A special NCAA committee will not recommend making men's college basketball players ineligible for competition during all or part of their freshman season because of potential legal problems and a lack of membership support for the proposal, several sources familiar with the group's deliberations said this week.

Instead, the 27-member committee, known as the NCAA Division I Working Group to Study Basketball Issues, is focusing its attention on strengthening existing eligibility rules. The group, chaired by Syracuse University Chancellor Kenneth A. Shaw, will meet July 19-20 in Chicago and plans to announce a broad-based package of recommendations thereafter.

Shaw had been the major proponent of the proposal to declare all freshmen ineligible. But legal observers who followed two major recent courtroom setbacks for the NCAA in the areas of antitrust and race discrimination say a rule aimed at one segment of athletes, especially one that is 80 percent black, is inviting another costly litigation.

"We're not going to do anything stupid legally," said one committee member, who spoke on the condition of anonymity.

The proposal to make freshmen ineligible -- the stated goal had been to give them a chance to get a foothold on campus both academically and socially -- had little grass-roots support. An NCAA survey showed three of every four respondents among coaches, athletic directors, faculty representatives and university presidents were against the idea. At a recent meeting of the nation's Division I conference commissioners, only the Big Ten's Jim Delany raised his hand in favor of such a move, according to several commissioners at the meeting.

Making freshmen ineligible likely would mean an increase in the men's basketball scholarship limit of 13 per year, which would add additional costs, as would the likelihood of playing some games against other freshman or junior varsity teams. It also could have an impact under federal Title IX law that bars sex discrimination at schools that receive federal funds.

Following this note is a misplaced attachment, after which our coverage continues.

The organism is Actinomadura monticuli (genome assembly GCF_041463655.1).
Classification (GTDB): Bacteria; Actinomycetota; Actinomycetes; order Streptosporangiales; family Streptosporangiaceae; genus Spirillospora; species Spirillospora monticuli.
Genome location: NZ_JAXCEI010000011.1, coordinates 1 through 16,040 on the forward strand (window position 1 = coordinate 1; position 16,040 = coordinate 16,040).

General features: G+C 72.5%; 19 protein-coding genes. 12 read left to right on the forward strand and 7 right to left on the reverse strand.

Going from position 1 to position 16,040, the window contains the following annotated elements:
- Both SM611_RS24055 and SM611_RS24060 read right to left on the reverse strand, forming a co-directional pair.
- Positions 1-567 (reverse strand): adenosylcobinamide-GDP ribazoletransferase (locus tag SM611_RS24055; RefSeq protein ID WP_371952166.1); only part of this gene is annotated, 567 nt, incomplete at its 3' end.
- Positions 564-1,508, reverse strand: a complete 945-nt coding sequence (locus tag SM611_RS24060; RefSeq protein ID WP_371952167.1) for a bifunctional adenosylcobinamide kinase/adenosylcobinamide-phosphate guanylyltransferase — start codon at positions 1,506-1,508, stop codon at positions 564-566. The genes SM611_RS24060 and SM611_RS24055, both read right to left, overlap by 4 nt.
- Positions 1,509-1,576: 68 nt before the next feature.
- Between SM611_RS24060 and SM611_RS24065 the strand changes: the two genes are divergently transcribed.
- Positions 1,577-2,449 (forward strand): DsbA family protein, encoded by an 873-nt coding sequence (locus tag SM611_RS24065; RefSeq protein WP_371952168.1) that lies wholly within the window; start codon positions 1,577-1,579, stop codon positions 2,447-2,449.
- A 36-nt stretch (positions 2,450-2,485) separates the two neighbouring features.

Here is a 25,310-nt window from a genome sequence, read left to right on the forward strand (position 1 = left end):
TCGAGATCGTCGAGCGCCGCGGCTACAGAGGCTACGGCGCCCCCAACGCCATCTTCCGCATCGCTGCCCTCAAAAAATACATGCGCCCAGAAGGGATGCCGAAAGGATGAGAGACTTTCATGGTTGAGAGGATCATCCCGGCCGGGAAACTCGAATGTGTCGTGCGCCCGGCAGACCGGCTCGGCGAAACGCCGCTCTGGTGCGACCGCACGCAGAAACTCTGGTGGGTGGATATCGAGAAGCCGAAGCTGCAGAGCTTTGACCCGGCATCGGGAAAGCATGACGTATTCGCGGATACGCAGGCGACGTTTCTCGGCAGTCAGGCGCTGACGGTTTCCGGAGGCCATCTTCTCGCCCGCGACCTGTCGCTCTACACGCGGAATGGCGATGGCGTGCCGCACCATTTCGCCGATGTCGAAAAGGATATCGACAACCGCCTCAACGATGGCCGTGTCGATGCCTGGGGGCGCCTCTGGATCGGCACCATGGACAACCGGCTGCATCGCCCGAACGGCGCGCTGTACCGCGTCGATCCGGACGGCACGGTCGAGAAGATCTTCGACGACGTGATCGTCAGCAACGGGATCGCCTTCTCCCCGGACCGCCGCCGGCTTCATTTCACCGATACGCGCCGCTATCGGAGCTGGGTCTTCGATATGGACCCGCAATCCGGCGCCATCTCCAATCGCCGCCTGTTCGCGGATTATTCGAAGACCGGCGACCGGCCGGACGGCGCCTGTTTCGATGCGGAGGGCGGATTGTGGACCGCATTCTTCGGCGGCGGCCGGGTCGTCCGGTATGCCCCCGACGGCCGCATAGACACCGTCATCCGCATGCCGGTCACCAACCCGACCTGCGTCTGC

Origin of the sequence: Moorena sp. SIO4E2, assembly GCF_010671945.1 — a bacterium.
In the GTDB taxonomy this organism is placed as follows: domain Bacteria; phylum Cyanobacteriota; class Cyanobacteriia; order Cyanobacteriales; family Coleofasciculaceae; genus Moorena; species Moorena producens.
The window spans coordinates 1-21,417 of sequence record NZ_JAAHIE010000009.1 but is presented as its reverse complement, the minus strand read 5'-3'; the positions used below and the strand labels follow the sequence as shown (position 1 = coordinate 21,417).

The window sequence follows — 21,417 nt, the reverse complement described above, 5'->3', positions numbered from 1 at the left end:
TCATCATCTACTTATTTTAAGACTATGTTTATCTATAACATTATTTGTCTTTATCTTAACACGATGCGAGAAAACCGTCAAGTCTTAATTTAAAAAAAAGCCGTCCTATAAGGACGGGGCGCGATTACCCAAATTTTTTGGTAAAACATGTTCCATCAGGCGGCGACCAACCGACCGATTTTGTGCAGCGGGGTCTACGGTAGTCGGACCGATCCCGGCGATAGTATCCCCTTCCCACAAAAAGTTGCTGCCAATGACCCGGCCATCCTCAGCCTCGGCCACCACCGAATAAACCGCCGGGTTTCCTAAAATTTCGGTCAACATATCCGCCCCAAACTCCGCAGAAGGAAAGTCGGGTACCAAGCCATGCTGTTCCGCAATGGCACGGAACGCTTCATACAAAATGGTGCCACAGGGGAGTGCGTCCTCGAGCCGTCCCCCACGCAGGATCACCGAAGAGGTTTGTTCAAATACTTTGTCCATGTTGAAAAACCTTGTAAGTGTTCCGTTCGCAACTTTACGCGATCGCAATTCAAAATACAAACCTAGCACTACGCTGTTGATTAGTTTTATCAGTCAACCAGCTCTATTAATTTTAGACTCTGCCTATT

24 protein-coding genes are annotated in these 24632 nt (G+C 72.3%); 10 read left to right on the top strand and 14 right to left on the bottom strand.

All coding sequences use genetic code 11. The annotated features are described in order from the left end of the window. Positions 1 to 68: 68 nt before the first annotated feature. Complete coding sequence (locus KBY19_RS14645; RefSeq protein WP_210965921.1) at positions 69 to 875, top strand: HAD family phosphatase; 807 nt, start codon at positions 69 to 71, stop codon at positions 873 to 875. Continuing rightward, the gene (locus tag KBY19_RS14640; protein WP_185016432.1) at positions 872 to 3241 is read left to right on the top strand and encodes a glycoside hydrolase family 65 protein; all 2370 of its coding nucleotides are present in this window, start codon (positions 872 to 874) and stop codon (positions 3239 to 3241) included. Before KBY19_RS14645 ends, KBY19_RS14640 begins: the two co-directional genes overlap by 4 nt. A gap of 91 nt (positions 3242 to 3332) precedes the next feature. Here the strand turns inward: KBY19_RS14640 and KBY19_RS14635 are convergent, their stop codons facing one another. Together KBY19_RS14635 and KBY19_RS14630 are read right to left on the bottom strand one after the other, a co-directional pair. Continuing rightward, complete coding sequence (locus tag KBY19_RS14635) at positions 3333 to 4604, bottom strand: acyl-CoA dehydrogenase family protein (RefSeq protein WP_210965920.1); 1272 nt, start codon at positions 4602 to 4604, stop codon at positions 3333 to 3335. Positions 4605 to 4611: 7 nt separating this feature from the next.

"The litmus tests are the financial considerations," said Sheldon Steinbach, vice president and general counsel of the Washington-based American Council on Education, a leader in the reform movement in college athletics. "You stick the piece of litmus paper in there and if it doesn't turn green, generally the proposal is not going to survive."

Delany, whose outspokenness a year ago for such a study led to the naming of the current committee, said he knew there would not be grassroots support for making freshmen ineligible. He said he has not kept abreast of committee discussions but thinks it is giving up too easily.

"You can rationally explain to a federal judge why you're doing it for one sport and not another," he said. "I don't discount the cost, but this is the sport that supports the organization [financially, with its seven-year, $1.6 billion television rights fee for the NCAA tournament]. But at some point we're going to have to pay a price, a financial price, to improve [the environment for the athletes] to some extent."

Instead of making freshmen ineligible, the committee now is focusing on toughening eligibility standards. Under NCAA rules, eligibility is determined on an annual basis, unless a conference or institution has higher standards. Among the proposals under consideration is requiring incoming freshmen to pass summer-school courses in order to be eligible in the fall semester and to make eligibility decisions based on a semester-by-semester or quarter-by-quarter basis. Both ideas have failed previous efforts to make them into NCAA rules.

The committee also is closely following recent suggestions by NBA Commissioner David Stern to negotiate with the league's players union an age limit for players entering the NBA.

Any recommendations sent forward by the committee would have to be approved by the 34-member Management Council, composed of athletic administrators and faculty representatives and the Division I Board of Presidents, the Division's policy-makers.

Shaw, who is vacationing this week, and NCAA President Cedric Dempsey were not available to comment yesterday.